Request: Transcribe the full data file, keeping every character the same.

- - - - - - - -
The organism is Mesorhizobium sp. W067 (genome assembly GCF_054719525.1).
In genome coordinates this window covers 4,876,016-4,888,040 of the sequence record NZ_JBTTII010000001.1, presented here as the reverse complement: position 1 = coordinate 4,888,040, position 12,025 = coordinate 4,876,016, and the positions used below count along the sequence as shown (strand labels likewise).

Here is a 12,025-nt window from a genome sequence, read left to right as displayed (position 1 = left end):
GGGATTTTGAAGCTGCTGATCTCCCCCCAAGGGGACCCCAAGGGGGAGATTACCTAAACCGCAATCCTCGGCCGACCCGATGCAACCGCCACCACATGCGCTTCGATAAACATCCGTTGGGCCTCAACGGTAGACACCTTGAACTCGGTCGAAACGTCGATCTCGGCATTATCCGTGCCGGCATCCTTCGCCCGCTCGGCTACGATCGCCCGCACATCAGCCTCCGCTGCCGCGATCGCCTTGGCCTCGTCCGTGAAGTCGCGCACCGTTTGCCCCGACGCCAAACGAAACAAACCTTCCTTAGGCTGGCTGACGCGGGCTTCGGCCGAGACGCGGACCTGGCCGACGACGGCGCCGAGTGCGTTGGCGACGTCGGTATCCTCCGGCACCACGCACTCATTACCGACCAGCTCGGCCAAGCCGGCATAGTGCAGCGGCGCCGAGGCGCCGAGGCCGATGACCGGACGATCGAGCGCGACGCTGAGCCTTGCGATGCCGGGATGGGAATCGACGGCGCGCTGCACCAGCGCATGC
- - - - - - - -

The organism is Mesorhizobium sp. W067 (genome assembly GCF_054719525.1).
In genome coordinates this window covers 4,876,016-4,888,040 of the sequence record NZ_JBTTII010000001.1, presented here as the reverse complement: position 1 = coordinate 4,888,040, position 12,025 = coordinate 4,876,016, and the positions used below count along the sequence as shown (strand labels likewise).

Here is a 12,025-nt window from a genome sequence, read left to right as displayed (position 1 = left end):
GGGATTTTGAAGCTGCTGATCTCCCCCCAAGGGGACCCCAAGGGGGAGATTACCTAAACCGCAATCCTCGGCCGACCCGATGCAACCGCCACCACATGCGCTTCGATAAACATCCGTTGGGCCTCAACGGTAGACACCTTGAACTCGGTCGAAACGTCGATCTCGGCATTATCCGTGCCGGCATCCTTCGCCCGCTCGGCTACGATCGCCCGCACATCAGCCTCCGCTGCCGCGATCGCCTTGGCCTCGTCCGTGAAGTCGCGCACCGTTTGCCCCGACGCCAAACGAAACAAACCTTCCTTAGGCTGGCTGACGCGGGCTTCGGCCGAGACGCGGACCTGGCCGACGACGGCGCCGAGTGCGTTGGCGACGTCGGTATCCTCCGGCACCACGCACTCATTACCGACCAGCTCGGCCAAGCCGGCATAGTGCAGCGGCGCCGAGGCGCCGAGGCCGATGACCGGACGATCGAGCGCGACGCTGAGCCTTGCGATGCCGGGATGGGAATCGACGGCGCGCTGCACCAGCGCATGC